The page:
This Soft and Easy hem tape is a poly and feels stiff to me. I am not a fan. But in the right situation it may be the right answer. I would preshrink/wash any of these tapes before using. I find Wrights tapes to have a tremendous amount of sizing in them. I don't like that so wash it out. Just lay the tape, cardboard and all, in a sink of warm water with a drop of dish liquid, swish and let soak till room temperature. You can then slip out the cardboard and let the tape dry flat in the sun the way it is wound on the cardboard.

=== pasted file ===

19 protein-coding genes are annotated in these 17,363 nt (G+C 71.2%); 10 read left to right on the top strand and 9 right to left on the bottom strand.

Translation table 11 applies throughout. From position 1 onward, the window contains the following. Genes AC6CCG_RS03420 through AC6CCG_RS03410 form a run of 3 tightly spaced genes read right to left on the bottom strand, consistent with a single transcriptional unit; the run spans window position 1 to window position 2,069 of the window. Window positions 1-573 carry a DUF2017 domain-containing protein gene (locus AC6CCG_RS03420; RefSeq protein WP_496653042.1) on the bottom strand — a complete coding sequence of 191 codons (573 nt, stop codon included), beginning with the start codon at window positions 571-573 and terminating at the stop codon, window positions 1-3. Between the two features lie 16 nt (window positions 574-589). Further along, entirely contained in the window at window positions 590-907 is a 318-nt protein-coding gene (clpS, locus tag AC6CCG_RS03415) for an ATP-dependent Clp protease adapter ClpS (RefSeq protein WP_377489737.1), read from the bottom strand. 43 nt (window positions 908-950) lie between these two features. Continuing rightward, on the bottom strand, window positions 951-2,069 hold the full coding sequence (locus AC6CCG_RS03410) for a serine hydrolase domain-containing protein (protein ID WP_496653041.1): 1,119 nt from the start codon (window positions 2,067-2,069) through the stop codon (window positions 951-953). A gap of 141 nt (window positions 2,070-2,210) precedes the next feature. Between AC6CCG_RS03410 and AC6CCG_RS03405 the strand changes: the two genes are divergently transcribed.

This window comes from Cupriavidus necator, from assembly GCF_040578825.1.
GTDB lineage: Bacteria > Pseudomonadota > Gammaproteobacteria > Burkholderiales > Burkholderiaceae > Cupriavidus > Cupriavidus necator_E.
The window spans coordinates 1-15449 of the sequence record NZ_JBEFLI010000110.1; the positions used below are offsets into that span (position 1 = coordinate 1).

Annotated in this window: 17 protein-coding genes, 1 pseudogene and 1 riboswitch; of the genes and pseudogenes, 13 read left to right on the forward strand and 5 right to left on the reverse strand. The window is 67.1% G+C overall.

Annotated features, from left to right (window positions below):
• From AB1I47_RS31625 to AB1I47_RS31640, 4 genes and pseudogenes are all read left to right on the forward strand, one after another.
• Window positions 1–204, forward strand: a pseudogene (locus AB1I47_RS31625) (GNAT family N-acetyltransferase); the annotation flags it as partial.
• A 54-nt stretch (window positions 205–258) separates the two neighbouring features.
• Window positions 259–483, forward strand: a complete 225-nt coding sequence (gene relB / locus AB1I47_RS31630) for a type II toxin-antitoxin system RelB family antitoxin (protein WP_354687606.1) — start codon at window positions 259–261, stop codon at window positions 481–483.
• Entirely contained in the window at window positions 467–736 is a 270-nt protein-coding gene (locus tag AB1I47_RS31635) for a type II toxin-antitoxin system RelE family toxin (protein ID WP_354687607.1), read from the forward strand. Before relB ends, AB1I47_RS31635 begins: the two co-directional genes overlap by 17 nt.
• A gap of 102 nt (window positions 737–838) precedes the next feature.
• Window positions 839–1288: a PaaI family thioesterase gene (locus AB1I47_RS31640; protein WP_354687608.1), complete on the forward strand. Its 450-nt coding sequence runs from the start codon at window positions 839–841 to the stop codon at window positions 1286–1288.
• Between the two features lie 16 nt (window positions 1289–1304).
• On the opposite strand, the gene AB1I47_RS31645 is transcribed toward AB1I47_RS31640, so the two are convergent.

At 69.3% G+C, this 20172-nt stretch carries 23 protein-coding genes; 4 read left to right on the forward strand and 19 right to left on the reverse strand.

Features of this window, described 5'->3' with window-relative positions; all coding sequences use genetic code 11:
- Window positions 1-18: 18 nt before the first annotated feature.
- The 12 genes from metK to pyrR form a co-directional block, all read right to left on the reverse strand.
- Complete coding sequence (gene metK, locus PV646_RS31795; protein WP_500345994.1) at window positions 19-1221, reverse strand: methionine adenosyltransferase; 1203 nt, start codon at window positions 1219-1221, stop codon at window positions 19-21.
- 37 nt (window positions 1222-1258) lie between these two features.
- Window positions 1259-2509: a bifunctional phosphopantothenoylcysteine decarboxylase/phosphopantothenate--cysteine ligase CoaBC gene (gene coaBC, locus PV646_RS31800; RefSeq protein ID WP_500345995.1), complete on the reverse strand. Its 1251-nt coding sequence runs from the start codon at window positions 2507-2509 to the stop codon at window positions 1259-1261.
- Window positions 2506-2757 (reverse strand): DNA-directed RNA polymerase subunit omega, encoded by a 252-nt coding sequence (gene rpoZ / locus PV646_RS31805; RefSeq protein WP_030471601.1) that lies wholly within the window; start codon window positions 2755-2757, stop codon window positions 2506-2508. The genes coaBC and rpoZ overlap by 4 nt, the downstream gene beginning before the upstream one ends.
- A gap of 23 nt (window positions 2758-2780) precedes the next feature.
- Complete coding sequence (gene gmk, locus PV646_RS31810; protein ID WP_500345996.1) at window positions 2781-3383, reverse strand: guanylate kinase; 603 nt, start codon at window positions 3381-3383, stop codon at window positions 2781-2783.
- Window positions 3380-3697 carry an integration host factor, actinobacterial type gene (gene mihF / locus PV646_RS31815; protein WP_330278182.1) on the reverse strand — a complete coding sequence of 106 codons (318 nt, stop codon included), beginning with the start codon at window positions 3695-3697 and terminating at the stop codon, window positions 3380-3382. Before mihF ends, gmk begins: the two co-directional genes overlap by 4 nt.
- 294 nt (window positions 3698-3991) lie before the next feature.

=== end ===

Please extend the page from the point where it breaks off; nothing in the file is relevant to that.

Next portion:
Hug Snug is a tape I really really like. Why? Its made of rayon. It is washable, It is comfortable against the skin and it gives a lovely finish to a hem. Disadvantage? depends. It comes on 100 yard spools for a ten spot but can be found on Etsy by some genius entrepreneur who has cut it shorter and therefore sells it for less in smaller quantities but actually more in comparison. Highly recommend. A hem sewn with this on the edge is close to invisible.
Let's move away from hems and bindings to some tapes that do other things for us sewists.